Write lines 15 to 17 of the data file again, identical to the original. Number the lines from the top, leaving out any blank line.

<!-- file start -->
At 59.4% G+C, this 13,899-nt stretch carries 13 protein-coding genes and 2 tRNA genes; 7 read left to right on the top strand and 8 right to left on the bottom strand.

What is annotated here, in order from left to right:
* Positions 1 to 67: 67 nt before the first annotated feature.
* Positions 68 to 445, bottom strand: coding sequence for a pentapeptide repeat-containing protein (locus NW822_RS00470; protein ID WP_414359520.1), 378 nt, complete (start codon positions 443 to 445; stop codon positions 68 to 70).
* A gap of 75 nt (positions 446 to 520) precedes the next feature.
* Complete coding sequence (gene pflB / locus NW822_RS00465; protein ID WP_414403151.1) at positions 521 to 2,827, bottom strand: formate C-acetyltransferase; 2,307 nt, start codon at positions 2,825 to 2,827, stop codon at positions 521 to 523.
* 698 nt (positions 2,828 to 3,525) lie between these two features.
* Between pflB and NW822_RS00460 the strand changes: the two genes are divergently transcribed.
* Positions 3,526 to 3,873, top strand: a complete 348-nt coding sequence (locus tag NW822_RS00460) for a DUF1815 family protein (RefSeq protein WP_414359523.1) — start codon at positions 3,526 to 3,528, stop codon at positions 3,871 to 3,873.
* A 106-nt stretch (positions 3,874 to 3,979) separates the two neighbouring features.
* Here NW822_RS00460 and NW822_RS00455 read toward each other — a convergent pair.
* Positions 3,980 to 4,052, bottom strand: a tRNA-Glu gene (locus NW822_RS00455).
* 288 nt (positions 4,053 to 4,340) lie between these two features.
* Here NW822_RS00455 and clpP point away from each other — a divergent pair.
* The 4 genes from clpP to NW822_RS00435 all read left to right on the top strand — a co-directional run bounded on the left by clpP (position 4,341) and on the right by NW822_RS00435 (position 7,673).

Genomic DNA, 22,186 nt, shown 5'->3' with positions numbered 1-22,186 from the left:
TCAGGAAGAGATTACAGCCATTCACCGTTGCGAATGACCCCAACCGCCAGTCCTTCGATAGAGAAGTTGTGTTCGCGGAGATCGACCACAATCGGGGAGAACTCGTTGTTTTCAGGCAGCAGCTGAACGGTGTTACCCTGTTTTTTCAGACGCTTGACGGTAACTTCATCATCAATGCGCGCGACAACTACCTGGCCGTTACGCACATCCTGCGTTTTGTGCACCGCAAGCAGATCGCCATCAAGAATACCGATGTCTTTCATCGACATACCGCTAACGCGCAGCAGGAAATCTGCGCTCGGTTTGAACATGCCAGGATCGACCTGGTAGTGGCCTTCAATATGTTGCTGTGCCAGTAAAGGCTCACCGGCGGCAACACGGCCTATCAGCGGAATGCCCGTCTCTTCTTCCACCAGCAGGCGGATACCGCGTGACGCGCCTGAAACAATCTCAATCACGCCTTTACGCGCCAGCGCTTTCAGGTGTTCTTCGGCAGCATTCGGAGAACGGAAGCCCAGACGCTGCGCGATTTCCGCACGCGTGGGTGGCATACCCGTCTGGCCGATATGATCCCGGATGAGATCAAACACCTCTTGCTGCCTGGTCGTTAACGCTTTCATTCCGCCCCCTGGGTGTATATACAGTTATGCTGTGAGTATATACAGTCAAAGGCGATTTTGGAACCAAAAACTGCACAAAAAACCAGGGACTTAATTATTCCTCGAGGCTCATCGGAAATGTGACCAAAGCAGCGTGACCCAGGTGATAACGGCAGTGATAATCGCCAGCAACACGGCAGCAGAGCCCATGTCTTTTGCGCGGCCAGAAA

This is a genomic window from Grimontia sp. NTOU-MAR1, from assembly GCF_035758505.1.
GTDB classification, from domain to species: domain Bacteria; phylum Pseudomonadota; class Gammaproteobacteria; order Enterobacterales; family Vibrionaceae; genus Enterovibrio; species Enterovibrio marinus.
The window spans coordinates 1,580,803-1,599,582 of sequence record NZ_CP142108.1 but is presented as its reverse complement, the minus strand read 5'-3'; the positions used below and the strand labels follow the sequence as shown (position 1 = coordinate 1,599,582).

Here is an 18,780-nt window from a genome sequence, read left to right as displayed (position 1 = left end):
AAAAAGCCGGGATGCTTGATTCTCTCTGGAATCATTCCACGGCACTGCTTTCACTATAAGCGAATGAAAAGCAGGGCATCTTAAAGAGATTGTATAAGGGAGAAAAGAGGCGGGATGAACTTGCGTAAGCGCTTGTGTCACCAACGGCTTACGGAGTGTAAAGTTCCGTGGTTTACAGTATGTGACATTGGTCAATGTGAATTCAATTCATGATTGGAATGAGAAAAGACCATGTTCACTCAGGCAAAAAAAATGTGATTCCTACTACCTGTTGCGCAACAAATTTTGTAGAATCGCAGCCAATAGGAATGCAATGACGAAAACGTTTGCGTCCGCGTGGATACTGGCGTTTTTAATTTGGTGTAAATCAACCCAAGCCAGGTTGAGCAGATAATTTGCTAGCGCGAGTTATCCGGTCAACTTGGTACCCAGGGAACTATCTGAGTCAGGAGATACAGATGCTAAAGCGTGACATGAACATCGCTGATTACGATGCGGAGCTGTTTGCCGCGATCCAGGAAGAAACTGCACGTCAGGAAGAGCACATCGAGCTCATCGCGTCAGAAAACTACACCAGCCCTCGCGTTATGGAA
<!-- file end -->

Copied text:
* The 4 genes from clpP to NW822_RS00435 all read left to right on the top strand — a co-directional run bounded on the left by clpP (position 4,341) and on the right by NW822_RS00435 (position 7,673).

Genomic DNA, 22,186 nt, shown 5'->3' with positions numbered 1-22,186 from the left:
TCAGGAAGAGATTACAGCCATTCACCGTTGCGAATGACCCCAACCGCCAGTCCTTCGATAGAGAAGTTGTGTTCGCGGAGATCGACCACAATCGGGGAGAACTCGTTGTTTTCAGGCAGCAGCTGAACGGTGTTACCCTGTTTTTTCAGACGCTTGACGGTAACTTCATCATCAATGCGCGCGACAACTACCTGGCCGTTACGCACATCCTGCGTTTTGTGCACCGCAAGCAGATCGCCATCAAGAATACCGATGTCTTTCATCGACATACCGCTAACGCGCAGCAGGAAATCTGCGCTCGGTTTGAACATGCCAGGATCGACCTGGTAGTGGCCTTCAATATGTTGCTGTGCCAGTAAAGGCTCACCGGCGGCAACACGGCCTATCAGCGGAATGCCCGTCTCTTCTTCCACCAGCAGGCGGATACCGCGTGACGCGCCTGAAACAATCTCAATCACGCCTTTACGCGCCAGCGCTTTCAGGTGTTCTTCGGCAGCATTCGGAGAACGGAAGCCCAGACGCTGCGCGATTTCCGCACGCGTGGGTGGCATACCCGTCTGGCCGATATGATCCCGGATGAGATCAAACACCTCTTGCTGCCTGGTCGTTAACGCTTTCATTCCGCCCCCTGGGTGTATATACAGTTATGCTGTGAGTATATACAGTCAAAGGCGATTTTGGAACCAAAAACTGCACAAAAAACCAGGGACTTAATTATTCCTCGAGGCTCATCGGAAATGTGACCAAAGCAGCGTGACCCAGGTGATAACGGCAGTGATAATCGCCAGCAACACGGCAGCAGAGCCCATGTCTTTTGCGCGGCCAGAAA